all these numbers are from the jubilee atlas by the way.

  8. Kent said,

    And, as for the newspapers, there were nine publishing in 1839, and numerous more (each as short-lived as the German one probably was) in the next few years.

    In the 1880s there were just under fifty. So,…

  9. Kent said,

    and my last finally nauseatingly annoying comment, before I shut up for good, is from your link.

    “Only a small percentage of these hard working German immigrants settled in or around Adelaide”

    That’s what I’m trying to point out. Of course Germans have a big role in SA history, we’ve all been to Hahndorf and the Barossa; so do the Cornish. But more to the point, Gleisner said Adelaide. Germans had just about nothing more to do with Adelaide (Hahndorf and the Barossa aren’t Adelaide, no matter what you want to say) than Irishmen did. To say otherwise is just to trumpet crap. Go interstate to get the truth, which is that Adelaide pre-WW2 (and even post to some extent, thanks to Salisbury and Elizabeth) was overwhelming English.

  10. toto said,

    Maybe, but it’s what we’re known for. It’s comedy, I don’t think Gleisner is required to reference his jubilee atlas. He doesn’t mean it literally, it was tongue in cheek. He wasn’t trying to argue that Adelaide was founded by Germans, he was just having a dig at us.

    There was another quote I was going to include, it went something along the lines of:
    “About an hour and a half north east of Melbourne we enter the high country. Presumably it is named so due to the price of their petrol (the servo sign reads 74.9 cents)”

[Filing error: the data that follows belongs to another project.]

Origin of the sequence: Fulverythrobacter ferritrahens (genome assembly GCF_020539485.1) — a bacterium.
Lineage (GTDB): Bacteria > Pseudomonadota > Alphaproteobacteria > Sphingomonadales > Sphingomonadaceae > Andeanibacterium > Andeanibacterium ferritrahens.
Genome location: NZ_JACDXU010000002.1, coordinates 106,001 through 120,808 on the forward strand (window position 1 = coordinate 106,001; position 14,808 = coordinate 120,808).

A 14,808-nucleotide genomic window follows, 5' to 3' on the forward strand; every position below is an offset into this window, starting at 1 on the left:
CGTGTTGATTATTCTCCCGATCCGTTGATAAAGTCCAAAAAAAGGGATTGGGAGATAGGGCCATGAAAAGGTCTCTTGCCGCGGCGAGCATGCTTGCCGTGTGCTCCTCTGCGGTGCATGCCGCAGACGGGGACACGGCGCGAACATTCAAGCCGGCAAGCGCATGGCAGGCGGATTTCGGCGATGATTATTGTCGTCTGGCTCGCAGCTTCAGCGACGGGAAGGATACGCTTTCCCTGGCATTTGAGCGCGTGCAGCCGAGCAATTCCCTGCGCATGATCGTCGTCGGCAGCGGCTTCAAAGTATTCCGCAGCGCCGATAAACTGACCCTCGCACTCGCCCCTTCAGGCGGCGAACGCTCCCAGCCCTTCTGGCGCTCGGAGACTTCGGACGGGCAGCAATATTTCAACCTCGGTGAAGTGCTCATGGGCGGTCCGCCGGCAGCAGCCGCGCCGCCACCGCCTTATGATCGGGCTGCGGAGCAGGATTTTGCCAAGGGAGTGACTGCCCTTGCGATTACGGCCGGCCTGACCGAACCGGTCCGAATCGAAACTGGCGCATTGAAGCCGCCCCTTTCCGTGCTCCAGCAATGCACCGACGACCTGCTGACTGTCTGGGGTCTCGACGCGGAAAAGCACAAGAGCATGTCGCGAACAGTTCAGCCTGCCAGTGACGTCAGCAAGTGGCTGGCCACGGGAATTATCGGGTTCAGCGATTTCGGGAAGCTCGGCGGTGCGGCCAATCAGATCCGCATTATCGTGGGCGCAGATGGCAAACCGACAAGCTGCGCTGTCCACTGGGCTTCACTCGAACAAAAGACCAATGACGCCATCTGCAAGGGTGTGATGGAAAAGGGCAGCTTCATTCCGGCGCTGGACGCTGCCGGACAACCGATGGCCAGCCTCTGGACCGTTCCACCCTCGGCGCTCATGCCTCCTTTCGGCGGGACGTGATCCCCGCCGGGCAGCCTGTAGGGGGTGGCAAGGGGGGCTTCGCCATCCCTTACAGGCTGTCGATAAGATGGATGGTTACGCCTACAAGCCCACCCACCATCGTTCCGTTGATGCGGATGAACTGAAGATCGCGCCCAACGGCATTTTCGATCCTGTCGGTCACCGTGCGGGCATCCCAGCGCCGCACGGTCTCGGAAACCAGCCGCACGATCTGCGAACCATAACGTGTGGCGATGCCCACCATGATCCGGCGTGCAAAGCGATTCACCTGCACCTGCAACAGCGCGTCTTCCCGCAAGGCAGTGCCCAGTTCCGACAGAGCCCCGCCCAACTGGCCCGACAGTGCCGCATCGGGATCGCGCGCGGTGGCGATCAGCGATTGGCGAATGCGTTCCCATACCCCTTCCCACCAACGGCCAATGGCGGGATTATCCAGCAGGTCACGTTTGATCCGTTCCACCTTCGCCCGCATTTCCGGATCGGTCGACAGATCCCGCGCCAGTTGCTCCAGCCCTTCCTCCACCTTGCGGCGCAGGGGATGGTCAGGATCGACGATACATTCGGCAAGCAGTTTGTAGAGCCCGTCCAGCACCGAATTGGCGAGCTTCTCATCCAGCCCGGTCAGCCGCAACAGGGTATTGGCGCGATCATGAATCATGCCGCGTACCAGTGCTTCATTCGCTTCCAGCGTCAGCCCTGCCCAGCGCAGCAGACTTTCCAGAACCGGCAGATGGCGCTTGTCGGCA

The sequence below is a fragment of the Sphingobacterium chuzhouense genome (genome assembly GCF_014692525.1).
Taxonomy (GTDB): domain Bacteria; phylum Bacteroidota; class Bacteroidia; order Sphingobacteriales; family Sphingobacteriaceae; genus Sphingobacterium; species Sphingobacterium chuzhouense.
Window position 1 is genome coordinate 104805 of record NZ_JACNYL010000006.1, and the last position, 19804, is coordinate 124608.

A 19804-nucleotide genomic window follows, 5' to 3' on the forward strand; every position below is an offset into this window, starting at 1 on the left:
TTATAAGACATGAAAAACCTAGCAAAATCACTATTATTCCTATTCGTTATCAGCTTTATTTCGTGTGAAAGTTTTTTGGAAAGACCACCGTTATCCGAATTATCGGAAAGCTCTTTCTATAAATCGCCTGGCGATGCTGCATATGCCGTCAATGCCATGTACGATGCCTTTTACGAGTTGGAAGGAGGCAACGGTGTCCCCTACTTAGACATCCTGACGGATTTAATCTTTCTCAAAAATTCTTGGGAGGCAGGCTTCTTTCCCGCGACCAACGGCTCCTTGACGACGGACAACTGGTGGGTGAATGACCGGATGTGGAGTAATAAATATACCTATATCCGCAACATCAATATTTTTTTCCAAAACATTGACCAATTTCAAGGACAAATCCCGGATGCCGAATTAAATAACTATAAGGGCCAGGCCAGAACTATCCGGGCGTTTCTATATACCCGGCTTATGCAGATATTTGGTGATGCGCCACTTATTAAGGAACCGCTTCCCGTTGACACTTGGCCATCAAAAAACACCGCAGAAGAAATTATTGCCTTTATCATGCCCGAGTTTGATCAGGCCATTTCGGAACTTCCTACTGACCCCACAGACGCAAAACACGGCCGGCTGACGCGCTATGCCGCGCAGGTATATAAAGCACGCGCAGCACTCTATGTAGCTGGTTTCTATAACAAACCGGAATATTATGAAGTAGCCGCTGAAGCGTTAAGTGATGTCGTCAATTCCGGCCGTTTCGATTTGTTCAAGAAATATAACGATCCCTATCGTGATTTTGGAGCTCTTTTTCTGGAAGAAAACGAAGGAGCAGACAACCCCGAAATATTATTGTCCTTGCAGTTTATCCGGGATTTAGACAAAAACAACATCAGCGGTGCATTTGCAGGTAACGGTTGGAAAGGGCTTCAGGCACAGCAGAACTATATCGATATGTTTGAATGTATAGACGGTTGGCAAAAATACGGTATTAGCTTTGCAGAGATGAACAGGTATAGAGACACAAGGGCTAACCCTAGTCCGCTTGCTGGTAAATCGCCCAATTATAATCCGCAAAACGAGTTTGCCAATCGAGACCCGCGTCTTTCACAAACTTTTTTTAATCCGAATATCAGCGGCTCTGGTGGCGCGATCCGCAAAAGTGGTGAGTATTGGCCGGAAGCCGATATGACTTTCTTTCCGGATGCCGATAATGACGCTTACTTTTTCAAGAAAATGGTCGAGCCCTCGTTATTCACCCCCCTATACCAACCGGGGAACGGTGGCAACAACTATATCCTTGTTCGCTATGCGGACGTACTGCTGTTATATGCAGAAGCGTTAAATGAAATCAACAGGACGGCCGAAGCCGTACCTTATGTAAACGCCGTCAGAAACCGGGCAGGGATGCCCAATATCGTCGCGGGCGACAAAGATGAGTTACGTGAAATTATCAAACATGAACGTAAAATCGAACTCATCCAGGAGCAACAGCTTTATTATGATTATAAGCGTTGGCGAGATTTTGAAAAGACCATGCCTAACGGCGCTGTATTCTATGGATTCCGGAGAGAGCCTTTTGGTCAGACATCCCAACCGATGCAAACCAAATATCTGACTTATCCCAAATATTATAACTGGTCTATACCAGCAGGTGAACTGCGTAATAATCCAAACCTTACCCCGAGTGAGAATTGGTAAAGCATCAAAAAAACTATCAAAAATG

Sure there’s no logical connection between petrol and the original naming of the high country, but that doesn’t matter. It’s a joke, it’s not meant to be examined for integrity. In both cases it is safe to assume that they realise they aren’t telling it straight.

    So back to your original question: What does Germany have to do with Adelaide? Perhaps historically it has very little involvement, but, due to the well known German presence in cases such as those highlighted in my links above, there is enough association to make it the butt of a joke or two. Probably wise not to try and reference it in an essay though.

  11. Kent said,

    Perhaps, whatever. In that case I’ll start blaming the Dutch for Tasmania, the Irish for Sydney, and the Aboriginals for Melbourne.

    anyway I don’t spose you know i don’t share sam’s enthusiasm for tom and rob. Well, rob’s funny sometimes.

  12. Kent said,

    On other hand, I’m full of shit because (amongst other no doubt patent reasons) The Castle is hilarious.

  13. little said,

    hang on hang on; germans in sa are … a strong minority. don’t know about stats but german influence is perhaps more of a “cultural ideal/idea”: it is a strong part of sa’s history, in that is it talked about so much, it is our idea of sa, it’s part of folklore…but you know i grew up in the town nextdoor to hahndorf so maybe i’m deluded…still, coming overe here to papua new guinea: 1) i’ve never met so many (white) germans! 2) germany is the next on my must-get-to list 3) every single german person i have met – and this is no exaggeration – knows adelaide. (and no one else does; it’s all about rugby: newcastle blues vs qld maroons. what is that? hm.)

  14. Kent said,

    But surely you expected that. You know as well as I that Papua was a German colony until Wilhelm lost WWI.

    And I maintain that Germany is no more responsible for Adelaide than Cornwall or Afghanistan is for South Australia. You’re right when you say it’s a strong minority, but there you are, it’s a minority, and I’d even argue it’s a revisionist feature. Read the “handbooks of South Australia” published in London at the turn of the century, and Adelaide is as genteel British as you could imagine.